Win At Novelis

The Women in Novelis (WiN) initiative has become more than just a thought-provoking training exercise for Novelis leaders. Thanks to WiN advocates like Oswego Plant Manager Chris Smith, the program is gaining traction and becoming a reality across Novelis. Bea Landa, Director of Strategy & Business Development for Novelis North America, is a WiN sponsor and program champion on behalf of NNA. Recently, she sat down with Chris and discussed why and how he is making this initiative a priority at Oswego.

You have jumped in with both feet and become one of the lead supporters for the WiN initiative. What motivated you to do this?
Last December, I read Sheryl Sandberg's book, "Lean In" and it helped me look at the business world through the eyes of a female, especially in a male-dominated environment like the Oswego plant. I started asking my management staff and female employees to evaluate how I facilitate discussions with a mixed audience versus a male-dominated audience. This involved giving female employees the opportunity to critique me by inquiring if I gave them adequate time to speak and have their opinions heard. I wanted to be open-minded and understand if I showed any gender bias. This was very personal for me because I have two daughters in the workplace and I wanted to better understand what they might be experiencing in their careers. I ended up buying both of my daughters the book and we had three months of conversation on topics we arguably would have never discussed without the book.

What was the biggest insight you took away from the book? Previously, I did not appreciate what an ambitious woman in manufacturing would need to accomplish and overcome in order to get an elevated position in the management structure. There is a great need to combat certain perceptions and shift paradigms. I've told this story many times, but I found myself guilty of not fighting these perceptions. On my way to work one morning, I received a text from one of my male direct reports. He was not going to make it to work because his child was home ill. My first thought was, where is his wife? I was stuck in this paradigm that staying home with a sick child was a woman's responsibility. I'm afraid this is very common for my generation.

Can you give examples of WiN initiatives in Oswego?
I gave "Lean In" to members of my management team and a number of female employees. With the book, I gave them four requests/questions: Read the book in one month. What did you take away from the book? What could Oswego do to better support women and be aware of their challenges? On a broader scale, what could Novelis do to support female professionals in the company? I had at least a two-hour follow-up meeting with everyone and they all found more than 70 percent of the topics relatable to their lives. An unexpected benefit is the women who read the book have connected and formed a circle of support. They now have monthly luncheons and even instant message each other. Since they all work in different areas of the plant, many didn't even know each other. I'm pleased the initiative served as a catalyst for this growing network.​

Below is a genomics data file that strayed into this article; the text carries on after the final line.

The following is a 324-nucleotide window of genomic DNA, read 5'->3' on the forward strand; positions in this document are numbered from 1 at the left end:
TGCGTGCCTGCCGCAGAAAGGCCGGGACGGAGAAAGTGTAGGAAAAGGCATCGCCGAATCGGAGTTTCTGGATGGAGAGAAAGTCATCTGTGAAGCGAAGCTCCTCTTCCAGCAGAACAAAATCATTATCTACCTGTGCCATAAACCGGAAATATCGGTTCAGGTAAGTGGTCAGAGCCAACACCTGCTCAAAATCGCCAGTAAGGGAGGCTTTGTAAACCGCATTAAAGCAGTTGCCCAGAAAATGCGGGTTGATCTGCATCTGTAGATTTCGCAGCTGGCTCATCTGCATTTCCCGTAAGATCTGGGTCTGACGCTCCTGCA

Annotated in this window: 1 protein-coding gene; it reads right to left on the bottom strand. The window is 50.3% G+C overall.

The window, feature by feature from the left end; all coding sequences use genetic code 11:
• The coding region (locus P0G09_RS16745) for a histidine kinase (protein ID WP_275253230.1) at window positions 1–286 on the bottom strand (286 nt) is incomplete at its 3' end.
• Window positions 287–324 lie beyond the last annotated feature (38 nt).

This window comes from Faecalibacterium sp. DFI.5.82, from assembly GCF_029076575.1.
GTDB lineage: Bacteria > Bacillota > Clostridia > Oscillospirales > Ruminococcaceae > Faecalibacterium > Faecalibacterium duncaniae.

Why is WiN important for Novelis and Oswego?
Oswego's demographics are changing rapidly. Fifteen years ago, more than 50 percent of our employees had more than 15 years experience. In the last two years, our plant has grown by 250 people and 60 percent of our population has six years experience or less. Our female population is also growing – primarily through our EDP program. We have far more female engineers than we did 3-4 years ago. In the last 15 years, there has also been a change in the need and appreciation of work/life balance. WiN is important because we must adapt to these changing interests to attract and retain female talent. We should listen to current employees and find out what they want over the next 10-15 years and adapt to those needs. We have to channel this feedback into something beneficial in a short period of time.

What do you think are the benefits of WiN for Novelis?
It is important for both retention and recruiting. We need a program that can be pitched to an external female candidate. They need to see we have certain provisions and work practices that allow women to be successful at work and at home.

Given your experience, what advice would you give to other plant managers and leaders who are launching their own WiN initiatives?
Read "Lean In" first. It opened my eyes and started prompting me to ask questions. It was a catalyst to help me explore and appreciate the contributions of female professionals in our organization. You absolutely must go into this process with an open mind. You may be thinking, of course we treat women equally. However, I argue that we oftentimes do not fully understand our biases and there are always ways we can improve.

*The Women in Novelis (WiN) initiative was first introduced as a team business challenge project in the 2014 Accelerated Leadership Program (ALP). The initiative focuses on attracting, retaining and developing all employees; with a focus on building and celebrating a diverse culture that includes female employees.